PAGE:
When the Trumpet Sounds
In frenzied excitement he eats up the ground; he cannot stand still when the trumpet sounds. At the blast of the trumpet he snorts, ‘Aha!’ He catches the scent of battle from afar, the shout of commanders and the battle cry (Job 39:24,25).
The civilian may try, but he will never fully understand. He will watch, but never feel the same as the veterans who rise out of wheelchairs to salute the passing flag. He will see the ramrod straight back of the Marine snapping to attention. But he will never fully know what happens inside of a warrior when the trumpet sounds the call to war.
Many assume that war is an excuse to destroy and kill. Some expect that it is a searching for excitement and glory. For some it may be. But not for most who have donned the uniform and answered the call.
Willingness seems out of place when a person might die. But look at the faces in the pictures of troops deploying after Pearl Harbor or 9/11. Eager! Look at the faces after the battles at Iwo Jima and the Tet Offensive. Determined.
Not all who run to danger are foolish. Not all are naïve. Most feel an inner need to protect others. They know their nation has called them.
The Lord points us to the example of the war horse. He doesn’t shy from the sounds of battle, as most horses would. He gallops toward danger. That is where he wants to be. Where he needs to be. Where God wants him to be.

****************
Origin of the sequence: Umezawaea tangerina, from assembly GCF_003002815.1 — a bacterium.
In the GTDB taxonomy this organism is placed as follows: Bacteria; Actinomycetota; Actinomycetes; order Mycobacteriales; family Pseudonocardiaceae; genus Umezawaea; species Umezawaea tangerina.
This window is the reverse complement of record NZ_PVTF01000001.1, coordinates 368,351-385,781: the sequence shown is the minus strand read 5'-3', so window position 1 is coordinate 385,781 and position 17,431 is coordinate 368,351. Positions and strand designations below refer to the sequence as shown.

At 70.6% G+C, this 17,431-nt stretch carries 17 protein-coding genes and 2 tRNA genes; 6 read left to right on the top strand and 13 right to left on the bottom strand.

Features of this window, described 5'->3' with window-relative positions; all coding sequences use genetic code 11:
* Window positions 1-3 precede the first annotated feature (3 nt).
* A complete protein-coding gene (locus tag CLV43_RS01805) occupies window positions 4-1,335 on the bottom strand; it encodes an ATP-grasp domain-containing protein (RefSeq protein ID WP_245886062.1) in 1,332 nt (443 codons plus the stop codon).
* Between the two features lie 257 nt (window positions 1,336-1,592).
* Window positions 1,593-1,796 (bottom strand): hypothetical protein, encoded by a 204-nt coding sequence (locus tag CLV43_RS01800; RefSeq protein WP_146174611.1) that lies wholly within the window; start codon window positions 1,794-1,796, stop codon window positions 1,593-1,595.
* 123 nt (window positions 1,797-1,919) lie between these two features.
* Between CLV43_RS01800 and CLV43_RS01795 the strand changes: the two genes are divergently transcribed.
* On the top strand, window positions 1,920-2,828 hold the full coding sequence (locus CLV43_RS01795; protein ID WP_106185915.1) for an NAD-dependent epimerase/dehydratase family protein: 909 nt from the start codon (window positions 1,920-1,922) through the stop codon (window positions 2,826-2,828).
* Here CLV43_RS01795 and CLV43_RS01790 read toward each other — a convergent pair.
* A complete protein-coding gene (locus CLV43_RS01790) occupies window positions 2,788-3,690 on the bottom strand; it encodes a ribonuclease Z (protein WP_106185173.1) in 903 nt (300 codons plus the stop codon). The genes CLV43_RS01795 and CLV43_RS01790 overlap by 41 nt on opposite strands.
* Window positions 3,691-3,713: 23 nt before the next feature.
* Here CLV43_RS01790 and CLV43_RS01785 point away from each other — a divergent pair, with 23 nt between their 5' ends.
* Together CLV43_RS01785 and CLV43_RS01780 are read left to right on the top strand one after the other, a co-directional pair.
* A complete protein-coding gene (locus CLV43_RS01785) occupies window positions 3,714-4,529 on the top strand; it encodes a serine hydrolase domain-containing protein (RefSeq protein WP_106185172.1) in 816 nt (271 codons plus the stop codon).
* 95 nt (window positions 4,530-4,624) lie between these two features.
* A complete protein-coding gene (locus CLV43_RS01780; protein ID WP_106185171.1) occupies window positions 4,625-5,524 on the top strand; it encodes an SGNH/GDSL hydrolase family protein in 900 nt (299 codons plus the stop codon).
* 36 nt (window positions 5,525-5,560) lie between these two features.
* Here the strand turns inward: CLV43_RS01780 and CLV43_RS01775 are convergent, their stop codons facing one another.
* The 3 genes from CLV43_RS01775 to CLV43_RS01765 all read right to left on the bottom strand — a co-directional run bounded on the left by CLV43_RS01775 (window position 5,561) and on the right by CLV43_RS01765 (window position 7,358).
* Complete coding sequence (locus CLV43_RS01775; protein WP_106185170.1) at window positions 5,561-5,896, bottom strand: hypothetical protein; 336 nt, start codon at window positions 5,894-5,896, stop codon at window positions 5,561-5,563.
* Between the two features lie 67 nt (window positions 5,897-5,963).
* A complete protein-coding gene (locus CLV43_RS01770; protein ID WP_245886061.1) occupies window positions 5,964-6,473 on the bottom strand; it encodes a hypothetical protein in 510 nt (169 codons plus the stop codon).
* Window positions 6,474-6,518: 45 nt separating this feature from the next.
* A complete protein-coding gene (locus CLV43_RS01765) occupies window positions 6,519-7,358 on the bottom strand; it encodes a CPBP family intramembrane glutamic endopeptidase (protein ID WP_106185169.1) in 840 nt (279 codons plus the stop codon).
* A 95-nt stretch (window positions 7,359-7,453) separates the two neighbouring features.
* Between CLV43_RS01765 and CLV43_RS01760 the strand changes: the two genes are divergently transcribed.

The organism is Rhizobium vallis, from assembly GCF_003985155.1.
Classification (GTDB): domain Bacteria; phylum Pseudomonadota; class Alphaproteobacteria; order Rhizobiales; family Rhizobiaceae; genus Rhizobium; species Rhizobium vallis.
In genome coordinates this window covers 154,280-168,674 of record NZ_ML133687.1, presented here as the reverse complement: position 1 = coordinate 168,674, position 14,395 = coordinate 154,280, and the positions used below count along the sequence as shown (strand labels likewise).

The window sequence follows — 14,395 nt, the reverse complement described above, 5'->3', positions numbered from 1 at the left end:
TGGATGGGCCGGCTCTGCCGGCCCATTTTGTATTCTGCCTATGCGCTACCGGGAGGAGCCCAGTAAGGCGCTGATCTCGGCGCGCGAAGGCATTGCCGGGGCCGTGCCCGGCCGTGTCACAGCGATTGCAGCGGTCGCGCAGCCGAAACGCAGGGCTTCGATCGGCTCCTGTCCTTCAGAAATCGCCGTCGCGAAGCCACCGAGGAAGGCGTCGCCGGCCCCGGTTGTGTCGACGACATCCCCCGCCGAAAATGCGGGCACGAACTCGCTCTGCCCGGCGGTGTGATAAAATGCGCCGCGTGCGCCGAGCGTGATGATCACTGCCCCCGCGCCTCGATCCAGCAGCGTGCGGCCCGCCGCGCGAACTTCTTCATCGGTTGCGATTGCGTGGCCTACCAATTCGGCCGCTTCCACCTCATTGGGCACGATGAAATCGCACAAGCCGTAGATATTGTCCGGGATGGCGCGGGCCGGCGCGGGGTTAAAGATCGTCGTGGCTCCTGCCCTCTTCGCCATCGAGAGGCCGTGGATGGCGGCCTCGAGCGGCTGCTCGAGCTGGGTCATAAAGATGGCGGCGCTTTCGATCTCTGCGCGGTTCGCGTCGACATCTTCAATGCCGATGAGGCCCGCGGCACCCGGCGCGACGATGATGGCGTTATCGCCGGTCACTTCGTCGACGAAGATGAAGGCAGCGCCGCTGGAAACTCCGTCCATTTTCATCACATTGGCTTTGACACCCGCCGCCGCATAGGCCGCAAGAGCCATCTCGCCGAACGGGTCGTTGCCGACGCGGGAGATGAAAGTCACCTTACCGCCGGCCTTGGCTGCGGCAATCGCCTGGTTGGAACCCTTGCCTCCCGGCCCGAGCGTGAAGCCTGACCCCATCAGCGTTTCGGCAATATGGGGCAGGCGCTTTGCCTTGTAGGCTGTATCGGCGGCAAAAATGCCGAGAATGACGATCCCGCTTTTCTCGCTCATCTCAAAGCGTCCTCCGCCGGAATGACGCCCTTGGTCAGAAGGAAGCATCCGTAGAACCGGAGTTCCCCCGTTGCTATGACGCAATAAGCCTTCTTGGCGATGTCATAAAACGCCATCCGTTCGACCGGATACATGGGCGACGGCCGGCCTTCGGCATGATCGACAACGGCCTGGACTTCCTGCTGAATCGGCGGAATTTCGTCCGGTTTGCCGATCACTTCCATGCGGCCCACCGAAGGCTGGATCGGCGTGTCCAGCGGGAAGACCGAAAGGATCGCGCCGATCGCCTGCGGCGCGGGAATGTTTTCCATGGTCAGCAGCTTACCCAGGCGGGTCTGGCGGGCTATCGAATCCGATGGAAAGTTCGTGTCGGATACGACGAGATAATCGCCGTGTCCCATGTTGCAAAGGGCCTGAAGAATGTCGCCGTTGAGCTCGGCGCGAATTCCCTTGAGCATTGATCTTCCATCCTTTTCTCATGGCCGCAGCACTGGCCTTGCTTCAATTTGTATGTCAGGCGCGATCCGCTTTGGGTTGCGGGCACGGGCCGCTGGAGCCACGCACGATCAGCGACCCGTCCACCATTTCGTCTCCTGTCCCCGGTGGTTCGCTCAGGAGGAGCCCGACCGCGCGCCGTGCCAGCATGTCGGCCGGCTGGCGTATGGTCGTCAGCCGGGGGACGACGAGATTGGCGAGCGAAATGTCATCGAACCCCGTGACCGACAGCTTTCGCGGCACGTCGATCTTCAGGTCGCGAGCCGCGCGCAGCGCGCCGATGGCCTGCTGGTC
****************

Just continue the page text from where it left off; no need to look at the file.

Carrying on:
In the Book of Job, the Lord uses the description of the war horse to teach us something about those that he calls to defend others. He wants us to understand them better. He wants them to understand him better. He asks the reader: “Do you give the horse his strength?” The answer is clear. The answer is, “Not me, but God.”
The faithful warrior is a mystery to many people. Some say that his brain is wired differently. Some say it is a case of an over-developed sense of patriotism. Some don’t know what to say. The Bible’s answer is clear. The answer is God.
The faithful warrior is God’s gift to a nation. Good pay and self-glory cannot take the place of the inner calling given by the Lord of nations. It is a call to service.
At a time when qualities such as honor, sacrifice, and faithfulness have faded from popularity, God still instills in some hearts the drive to protect others, even at risk to themselves. Like the war horse, they know where they belong.
However, they do need to be reminded that their strength comes from the Lord, and they are answerable to him in all things. Lest they become what the poet describes as,
“All valiant dust that builds on dust,
And guarding, calls not Thee to guard…”
When the trumpet must call to war, may the Lord of the Nations continue to provide Americans who know they must answer the call—and serve him by serving our nation.
We pray the old prayer*:
God of our fathers, known of old—
Lord of our far-flung battle line—
Beneath Whose awful hand we hold
Dominion over palm and pine—
Lord God of Hosts, be with us yet,
Lest we forget—lest we forget!
*Recessional by Rudyard Kipling
Written by Pastor Paul Ziemer, WELS National Civilian Chaplain
and Liaison to the Military, Cape Coral, Florida
Provided by WELS Ministry to the Military